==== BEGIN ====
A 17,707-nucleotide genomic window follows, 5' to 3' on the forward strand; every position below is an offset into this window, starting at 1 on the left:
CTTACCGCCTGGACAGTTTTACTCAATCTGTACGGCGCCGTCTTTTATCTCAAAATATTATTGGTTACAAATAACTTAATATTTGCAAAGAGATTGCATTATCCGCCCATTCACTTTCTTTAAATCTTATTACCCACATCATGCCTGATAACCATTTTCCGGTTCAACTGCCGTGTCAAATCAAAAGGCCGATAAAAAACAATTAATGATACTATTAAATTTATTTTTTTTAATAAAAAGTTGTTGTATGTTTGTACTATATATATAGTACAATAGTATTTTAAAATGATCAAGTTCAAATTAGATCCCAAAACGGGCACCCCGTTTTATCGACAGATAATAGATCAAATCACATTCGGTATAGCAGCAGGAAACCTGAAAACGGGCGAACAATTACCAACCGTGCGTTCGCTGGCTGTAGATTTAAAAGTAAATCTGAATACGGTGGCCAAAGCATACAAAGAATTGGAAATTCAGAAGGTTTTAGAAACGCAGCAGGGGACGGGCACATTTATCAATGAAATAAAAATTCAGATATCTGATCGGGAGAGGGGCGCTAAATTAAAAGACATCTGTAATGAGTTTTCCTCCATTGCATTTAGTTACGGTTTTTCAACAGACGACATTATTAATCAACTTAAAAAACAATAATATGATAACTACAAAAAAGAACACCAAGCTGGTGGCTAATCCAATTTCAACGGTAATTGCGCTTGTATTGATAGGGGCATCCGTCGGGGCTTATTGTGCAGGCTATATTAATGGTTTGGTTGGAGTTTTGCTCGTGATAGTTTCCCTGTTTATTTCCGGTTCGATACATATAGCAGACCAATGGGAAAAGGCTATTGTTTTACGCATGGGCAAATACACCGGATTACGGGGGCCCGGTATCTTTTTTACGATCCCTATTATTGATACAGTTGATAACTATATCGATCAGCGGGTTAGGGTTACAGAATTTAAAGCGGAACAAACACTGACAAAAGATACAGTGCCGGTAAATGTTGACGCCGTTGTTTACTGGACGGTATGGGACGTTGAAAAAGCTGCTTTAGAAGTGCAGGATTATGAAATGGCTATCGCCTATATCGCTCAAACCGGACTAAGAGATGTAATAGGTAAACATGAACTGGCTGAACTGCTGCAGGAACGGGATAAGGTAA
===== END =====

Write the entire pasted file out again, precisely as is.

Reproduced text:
A 17,707-nucleotide genomic window follows, 5' to 3' on the forward strand; every position below is an offset into this window, starting at 1 on the left:
CTTACCGCCTGGACAGTTTTACTCAATCTGTACGGCGCCGTCTTTTATCTCAAAATATTATTGGTTACAAATAACTTAATATTTGCAAAGAGATTGCATTATCCGCCCATTCACTTTCTTTAAATCTTATTACCCACATCATGCCTGATAACCATTTTCCGGTTCAACTGCCGTGTCAAATCAAAAGGCCGATAAAAAACAATTAATGATACTATTAAATTTATTTTTTTTAATAAAAAGTTGTTGTATGTTTGTACTATATATATAGTACAATAGTATTTTAAAATGATCAAGTTCAAATTAGATCCCAAAACGGGCACCCCGTTTTATCGACAGATAATAGATCAAATCACATTCGGTATAGCAGCAGGAAACCTGAAAACGGGCGAACAATTACCAACCGTGCGTTCGCTGGCTGTAGATTTAAAAGTAAATCTGAATACGGTGGCCAAAGCATACAAAGAATTGGAAATTCAGAAGGTTTTAGAAACGCAGCAGGGGACGGGCACATTTATCAATGAAATAAAAATTCAGATATCTGATCGGGAGAGGGGCGCTAAATTAAAAGACATCTGTAATGAGTTTTCCTCCATTGCATTTAGTTACGGTTTTTCAACAGACGACATTATTAATCAACTTAAAAAACAATAATATGATAACTACAAAAAAGAACACCAAGCTGGTGGCTAATCCAATTTCAACGGTAATTGCGCTTGTATTGATAGGGGCATCCGTCGGGGCTTATTGTGCAGGCTATATTAATGGTTTGGTTGGAGTTTTGCTCGTGATAGTTTCCCTGTTTATTTCCGGTTCGATACATATAGCAGACCAATGGGAAAAGGCTATTGTTTTACGCATGGGCAAATACACCGGATTACGGGGGCCCGGTATCTTTTTTACGATCCCTATTATTGATACAGTTGATAACTATATCGATCAGCGGGTTAGGGTTACAGAATTTAAAGCGGAACAAACACTGACAAAAGATACAGTGCCGGTAAATGTTGACGCCGTTGTTTACTGGACGGTATGGGACGTTGAAAAAGCTGCTTTAGAAGTGCAGGATTATGAAATGGCTATCGCCTATATCGCTCAAACCGGACTAAGAGATGTAATAGGTAAACATGAACTGGCTGAACTGCTGCAGGAACGGGATAAGGTAA